While stating the petitioner’s version, it is then stated by the Bench of Justice Rekha Mittal that, “Counsel for the petitioner argues that Chandigarh Educational Society (hereinafter referred to as “the society”) purchased land measuring 5.625 acres in the year 2017-18 for establishing Law College under the name “Chandigarh Law College”, on 15.1.2018. The petitioner passed resolution for starting a new college with intake of 240 students from academic session 2020-21. The society took effective steps w.e.f. 15.1.2018 onwards i.e. obtaining of CLU, construction of infrastructure, obtaining affiliation from Punjabi University and NOC from the State Government. The society is imparting quality education in various fields to more than 15000 students including Engineering, Management, Computer Applications, Agriculture, Commerce, Fashion Technology, Nutrition and Dietetics etc. for the last many years. The society has spent more than Rs. 27 crores for construction of building with two auditoriums with modern amenities. It is argued with vehemence that Bar Council of India respondent No. 1 (hereinafter referred to as “BCI”) has no power under Section 7(1)(h) of the Advocates Act, 1961 (hereinafter referred to as “the Act”) to ban establishment of new institutes for imparting legal education. In the same breath, it is contended that BCI can only lay down the standard of legal education under Section 7(1)(h) of the Act.”

Furthermore, while continuing in a similar vein, it is then pointed out in the next para that, “Counsel would further argue that resolution dated 11.8.2019 (Annexure P-12) imposing moratorium for a period of three years for grant of approval to New Law Centers of Legal Education/Institutions, New Law Colleges, New Law Schools, New University etc. is liable to be set aside being violative of fundamental right of the petitioner under Article 19 (1)(g) of the Constitution of India. In support of his contention, he has relied upon judgment of Hon’ble the Supreme Court TMA Pai Foundation vs. State of Karnataka 2002 (8) SCC 481.”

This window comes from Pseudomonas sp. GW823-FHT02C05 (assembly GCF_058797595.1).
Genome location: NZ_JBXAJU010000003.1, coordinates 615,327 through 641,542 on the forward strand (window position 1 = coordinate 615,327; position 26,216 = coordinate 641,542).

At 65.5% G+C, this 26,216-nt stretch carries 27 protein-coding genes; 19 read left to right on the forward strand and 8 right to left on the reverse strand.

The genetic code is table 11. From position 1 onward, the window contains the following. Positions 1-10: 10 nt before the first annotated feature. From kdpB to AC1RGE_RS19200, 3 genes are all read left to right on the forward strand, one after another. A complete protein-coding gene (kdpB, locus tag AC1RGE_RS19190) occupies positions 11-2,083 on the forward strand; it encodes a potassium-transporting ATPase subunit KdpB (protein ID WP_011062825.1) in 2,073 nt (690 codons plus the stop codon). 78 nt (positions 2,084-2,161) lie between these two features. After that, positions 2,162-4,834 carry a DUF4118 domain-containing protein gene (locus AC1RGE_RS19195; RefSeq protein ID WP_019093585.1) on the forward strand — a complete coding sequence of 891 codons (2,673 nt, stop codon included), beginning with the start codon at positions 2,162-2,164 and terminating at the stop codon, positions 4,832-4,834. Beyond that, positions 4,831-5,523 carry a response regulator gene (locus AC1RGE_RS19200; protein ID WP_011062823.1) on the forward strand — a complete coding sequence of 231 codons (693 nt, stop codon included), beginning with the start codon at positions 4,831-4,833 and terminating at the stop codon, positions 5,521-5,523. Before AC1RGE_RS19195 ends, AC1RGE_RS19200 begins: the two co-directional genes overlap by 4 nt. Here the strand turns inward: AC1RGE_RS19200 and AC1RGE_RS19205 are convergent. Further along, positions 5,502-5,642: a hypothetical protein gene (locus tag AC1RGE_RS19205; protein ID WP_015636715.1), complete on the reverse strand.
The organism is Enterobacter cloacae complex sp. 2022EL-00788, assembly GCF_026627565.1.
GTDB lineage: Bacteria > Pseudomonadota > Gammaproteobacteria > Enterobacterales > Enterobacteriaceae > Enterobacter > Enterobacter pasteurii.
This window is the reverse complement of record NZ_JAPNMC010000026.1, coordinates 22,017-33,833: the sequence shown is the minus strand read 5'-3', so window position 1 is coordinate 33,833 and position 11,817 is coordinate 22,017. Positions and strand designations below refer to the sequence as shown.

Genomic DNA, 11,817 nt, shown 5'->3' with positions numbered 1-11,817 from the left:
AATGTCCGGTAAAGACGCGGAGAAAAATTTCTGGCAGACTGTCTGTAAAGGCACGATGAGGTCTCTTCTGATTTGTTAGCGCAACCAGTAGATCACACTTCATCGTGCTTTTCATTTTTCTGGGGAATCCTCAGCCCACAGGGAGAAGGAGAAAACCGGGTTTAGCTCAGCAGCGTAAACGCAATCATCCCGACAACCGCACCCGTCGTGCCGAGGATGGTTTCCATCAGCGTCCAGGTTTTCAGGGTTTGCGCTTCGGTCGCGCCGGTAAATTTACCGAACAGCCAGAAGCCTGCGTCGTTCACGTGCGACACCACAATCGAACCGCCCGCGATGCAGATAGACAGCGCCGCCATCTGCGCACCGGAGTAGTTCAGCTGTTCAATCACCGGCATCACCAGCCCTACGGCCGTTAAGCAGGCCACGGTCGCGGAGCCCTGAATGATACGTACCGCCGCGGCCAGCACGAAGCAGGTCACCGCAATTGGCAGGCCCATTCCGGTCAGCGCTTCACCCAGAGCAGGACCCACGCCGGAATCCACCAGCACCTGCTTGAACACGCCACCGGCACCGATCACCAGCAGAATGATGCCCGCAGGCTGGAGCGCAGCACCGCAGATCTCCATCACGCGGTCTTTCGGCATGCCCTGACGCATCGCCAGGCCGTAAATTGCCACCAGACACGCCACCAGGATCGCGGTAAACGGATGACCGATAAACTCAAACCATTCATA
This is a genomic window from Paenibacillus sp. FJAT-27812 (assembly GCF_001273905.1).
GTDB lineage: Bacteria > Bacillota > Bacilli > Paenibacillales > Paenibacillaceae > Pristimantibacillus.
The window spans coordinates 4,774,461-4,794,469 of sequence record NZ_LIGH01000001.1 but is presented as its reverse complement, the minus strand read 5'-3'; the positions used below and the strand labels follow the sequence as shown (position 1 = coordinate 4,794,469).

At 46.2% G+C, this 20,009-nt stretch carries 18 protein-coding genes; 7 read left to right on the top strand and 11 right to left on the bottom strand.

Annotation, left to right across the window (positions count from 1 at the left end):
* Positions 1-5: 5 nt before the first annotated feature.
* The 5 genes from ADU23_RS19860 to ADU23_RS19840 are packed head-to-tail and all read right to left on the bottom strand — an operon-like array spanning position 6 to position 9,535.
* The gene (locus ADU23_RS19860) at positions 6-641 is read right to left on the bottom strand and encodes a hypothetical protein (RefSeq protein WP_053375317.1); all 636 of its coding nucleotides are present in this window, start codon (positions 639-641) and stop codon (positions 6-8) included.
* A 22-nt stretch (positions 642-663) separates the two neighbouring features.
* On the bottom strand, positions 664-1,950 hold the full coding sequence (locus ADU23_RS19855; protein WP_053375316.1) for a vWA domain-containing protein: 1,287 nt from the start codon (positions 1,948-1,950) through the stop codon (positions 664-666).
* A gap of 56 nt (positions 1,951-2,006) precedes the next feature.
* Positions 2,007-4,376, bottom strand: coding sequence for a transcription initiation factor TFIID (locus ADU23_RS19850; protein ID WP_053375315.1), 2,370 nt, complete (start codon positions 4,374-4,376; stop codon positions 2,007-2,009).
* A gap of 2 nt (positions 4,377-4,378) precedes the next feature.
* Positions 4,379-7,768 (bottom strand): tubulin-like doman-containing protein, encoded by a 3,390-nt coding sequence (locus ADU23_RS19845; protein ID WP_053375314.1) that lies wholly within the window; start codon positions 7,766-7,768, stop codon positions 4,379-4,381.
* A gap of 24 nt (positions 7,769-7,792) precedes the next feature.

Going forward, it is then elaborated in the next para that, “Counsel would argue that the society submitted application dated 13.12.2019 (Annexure P-9) to BCI alongwith prescribed proforma, necessary documents and demand draft. A reminder (Annexure P-10) was issued for grant of approval to start Chandigarh Law College from academic session 2020-21. It is argued that the society has already completed all the formalities such as obtaining of CLU (Annexure P-4), no objection certificate dated 13.11.2019 from the Department of Higher Education, Government of Punjab (Annexure P-7), affiliation from Punjabi University, Patiala vide letter dated 6.12.2019 (Annexure P-8) but respondents No. 1 and 2 have not initiated action for grant of necessary permission/approval under the 2008 Rules. He would inform that on one hand, BCI is not processing application of society but at the same time, the BCI made demand for deposit of money even during pendency of petition. Counsel would inform that written arguments have been submitted by the petitioner.”